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Analysis: Oil, stock jitters add twist to U.S. presidential race

WASHINGTON (Reuters) -- The economy's future is commanding center stage in the U.S. presidential election, with falling stock markets and surging oil prices that could hurt American wallets adding a new twist to an already tight race.

So far at least, the U.S. economic boom has proved a boon to Democratic candidate Al Gore, who has not missed a chance to claim some credit for helping oversee a record expansion that has cut unemployment to levels not seen in a generation.

But as U.S. stock prices crumble and Middle East violence pushes up oil prices, some analysts are wondering whether the resulting squeeze on consumers may prompt them to seek revenge on the current administration and thus favor Gore's Republican challenger, Texas Governor George W. Bush.

"If the economy falls apart, it would benefit Bush and the incumbent (party candidate Gore) will take the blame," said Sung Won Sohn, chief economist at Wells Fargo Bank in Minneapolis.

But other observers say that recent market jitters and new worries over the fate of the much-awaited economy's soft landing could cut both ways -- depending on how much pain the spend-happy U.S. consumer will feel at the end of the day.

"It all depends on how short-lived the turmoil is," said James Glassman, senior economist at Chase Securities in New York. "Things like that tend to prompt calls for stability, which could favor the incumbent."

Blue-chip stocks as measured by the Dow Jones industrial average fell more than 3.6 percent on Thursday as investors fretted about the outlook for U.S. corporate earnings.

Meanwhile, crude oil jumped almost $3 a barrel to trade at above $36 a barrel after Israeli helicopters fired at targets near Palestinian President Yasser Arafat's headquarters and a U.S. Navy destroyer was attacked in Yemen.

The Federal Reserve, which raised interest rates steadily through much of this year to keep the economy from overheating, has long worried that rising stock prices have boosted consumer spending so much that demand has outstripped the economy's potential to produce, raising the threat of higher inflation.

'Stinking rich'

While lofty oil prices could have a similar inflationary effect, they could also hurt the economy from the opposite end by forcing consumers to spend so much more on energy that they will drastically cut their spending on other goods, prompting a sharp slowdown in U.S. growth.

But unless oil prices remain at their current levels for a long time, many analysts think such a "hard landing" scenario remains a distant possibility in an economy supported by still-robust demand, low inflation and rising productivity.

Diane Swonk, an economist at Bank One Corp. in Chicago, says consumer wealth has risen so much over recent years that a dent in the high-flying stock market and spiking energy costs will do little immediate harm to their spending patterns.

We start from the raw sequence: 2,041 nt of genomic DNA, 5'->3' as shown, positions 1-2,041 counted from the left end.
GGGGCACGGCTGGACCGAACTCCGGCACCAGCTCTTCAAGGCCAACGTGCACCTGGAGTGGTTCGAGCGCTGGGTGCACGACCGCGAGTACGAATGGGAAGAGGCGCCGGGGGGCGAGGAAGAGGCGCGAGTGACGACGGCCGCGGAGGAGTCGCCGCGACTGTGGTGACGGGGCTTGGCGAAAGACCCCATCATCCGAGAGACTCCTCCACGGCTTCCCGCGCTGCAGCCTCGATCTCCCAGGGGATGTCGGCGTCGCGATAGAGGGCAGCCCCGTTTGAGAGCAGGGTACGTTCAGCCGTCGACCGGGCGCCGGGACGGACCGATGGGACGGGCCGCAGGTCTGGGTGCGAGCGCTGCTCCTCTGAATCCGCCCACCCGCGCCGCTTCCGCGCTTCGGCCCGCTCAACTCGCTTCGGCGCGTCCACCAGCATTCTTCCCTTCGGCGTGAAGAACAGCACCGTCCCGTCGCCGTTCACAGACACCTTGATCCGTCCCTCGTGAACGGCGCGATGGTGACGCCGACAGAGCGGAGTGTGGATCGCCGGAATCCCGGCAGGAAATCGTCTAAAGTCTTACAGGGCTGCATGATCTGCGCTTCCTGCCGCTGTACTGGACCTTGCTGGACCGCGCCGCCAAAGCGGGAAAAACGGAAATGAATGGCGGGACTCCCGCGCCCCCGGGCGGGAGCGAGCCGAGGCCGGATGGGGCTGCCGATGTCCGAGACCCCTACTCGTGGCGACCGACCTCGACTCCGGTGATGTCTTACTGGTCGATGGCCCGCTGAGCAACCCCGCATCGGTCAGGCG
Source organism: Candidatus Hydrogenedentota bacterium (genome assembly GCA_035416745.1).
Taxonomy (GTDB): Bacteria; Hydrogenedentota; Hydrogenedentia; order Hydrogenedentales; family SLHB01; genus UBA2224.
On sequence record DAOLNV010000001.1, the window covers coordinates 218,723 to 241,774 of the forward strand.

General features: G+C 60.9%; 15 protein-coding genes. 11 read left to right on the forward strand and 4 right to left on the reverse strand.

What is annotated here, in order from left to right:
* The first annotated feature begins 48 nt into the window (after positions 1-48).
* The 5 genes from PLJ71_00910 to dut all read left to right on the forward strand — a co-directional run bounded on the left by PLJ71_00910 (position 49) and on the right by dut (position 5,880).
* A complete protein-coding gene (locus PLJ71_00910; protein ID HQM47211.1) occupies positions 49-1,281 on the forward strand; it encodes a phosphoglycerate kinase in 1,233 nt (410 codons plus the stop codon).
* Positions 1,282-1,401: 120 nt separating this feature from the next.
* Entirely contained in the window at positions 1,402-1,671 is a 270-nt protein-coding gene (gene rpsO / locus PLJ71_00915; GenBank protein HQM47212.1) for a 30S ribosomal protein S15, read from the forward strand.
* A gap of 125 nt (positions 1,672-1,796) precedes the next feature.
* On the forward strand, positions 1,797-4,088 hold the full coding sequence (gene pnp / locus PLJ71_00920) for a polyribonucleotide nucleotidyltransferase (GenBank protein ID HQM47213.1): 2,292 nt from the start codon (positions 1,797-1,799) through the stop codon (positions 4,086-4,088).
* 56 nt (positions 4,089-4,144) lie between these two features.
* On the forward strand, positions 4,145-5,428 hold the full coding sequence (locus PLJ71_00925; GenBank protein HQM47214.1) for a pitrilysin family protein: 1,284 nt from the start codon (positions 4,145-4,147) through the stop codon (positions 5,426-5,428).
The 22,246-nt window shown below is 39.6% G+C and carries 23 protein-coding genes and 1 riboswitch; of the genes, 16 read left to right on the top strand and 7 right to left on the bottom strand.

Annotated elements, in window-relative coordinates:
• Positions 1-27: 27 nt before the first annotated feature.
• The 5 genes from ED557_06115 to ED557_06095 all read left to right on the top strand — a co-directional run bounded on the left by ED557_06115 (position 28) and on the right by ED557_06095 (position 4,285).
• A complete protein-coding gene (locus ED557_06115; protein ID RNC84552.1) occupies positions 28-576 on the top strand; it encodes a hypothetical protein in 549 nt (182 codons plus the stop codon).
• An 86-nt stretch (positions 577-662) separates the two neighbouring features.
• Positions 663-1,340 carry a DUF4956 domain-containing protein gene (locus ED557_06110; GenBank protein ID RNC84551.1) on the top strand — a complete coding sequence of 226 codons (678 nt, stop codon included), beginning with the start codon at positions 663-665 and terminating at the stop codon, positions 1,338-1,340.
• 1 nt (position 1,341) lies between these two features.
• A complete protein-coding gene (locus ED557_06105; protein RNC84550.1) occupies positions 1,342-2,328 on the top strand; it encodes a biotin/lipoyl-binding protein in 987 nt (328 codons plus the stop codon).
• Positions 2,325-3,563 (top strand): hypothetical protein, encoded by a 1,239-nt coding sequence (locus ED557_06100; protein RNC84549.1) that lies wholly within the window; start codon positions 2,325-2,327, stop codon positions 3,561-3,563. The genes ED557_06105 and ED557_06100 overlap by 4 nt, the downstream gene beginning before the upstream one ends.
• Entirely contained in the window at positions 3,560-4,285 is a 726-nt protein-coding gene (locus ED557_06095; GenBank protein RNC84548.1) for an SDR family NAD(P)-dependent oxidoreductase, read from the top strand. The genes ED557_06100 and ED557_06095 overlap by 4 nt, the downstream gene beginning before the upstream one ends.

"This economy is hard to stop," she said. "We've made a lot of money over recent years -- it's not like many people aren't stinking rich anymore."

Gore earlier on Thursday said he was heartened by a drop in U.S. joblessness to 3.9 percent last month, noting that rising productivity had enabled the U.S. economic behemoth to grow at faster rates than before with lower inflation in the process.

"We're seeing a strengthening of the base of our economy," he said in an interview on NBC television. "And we continue to see these very large productivity gains, which give us the ability to have high growth rates with low inflation."

Many economists argue that rising energy prices and lower stock prices could help smooth the economy's transition to a lower -- and less inflation-prone -- growth rate ahead.

Fed policymakers have kept key short-term borrowing costs steady at their past three rate meetings but continued to warn that the prime risk to the outlook is rising inflation, signaling they might raise rates yet to contain that threat.

Letting blood

The central bank's rate-setting committee next meets a week after the Nov. 7 election amid expectations it will keep interest rates steady once again. Fed watchers are split on whether the group will raise rates again early next year.

For now at least, few think that rising oil prices will stoke inflation to such a level that immediate Fed action might be required. And the stock market's bloodletting may actually leave the economy in a better state then it was before.

"It all just adds to an important trend that was already underway, and it wasn't unfavorable," said Chase's Glassman. "These things come to and end at some point, the market can't keep rising 20 or 30 percent forever."

But even in the best of worlds, jittery financial markets add an element of uncertainty that is unlikely to do much good for Gore, whose campaign has emphasized economic policies aimed at helping investors and ordinary consumers alike.

"While Gore was counting on a virtually perfect economic environment, it isn't one right now," said Greg Valliere of Schwab Washington Research Group. "It's not the trump card he was counting on."

Reuters news material shall not be published, broadcast, rewritten for broadcast or publication or redistributed directly or indirectly in any medium.




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Thursday, October 12, 2000


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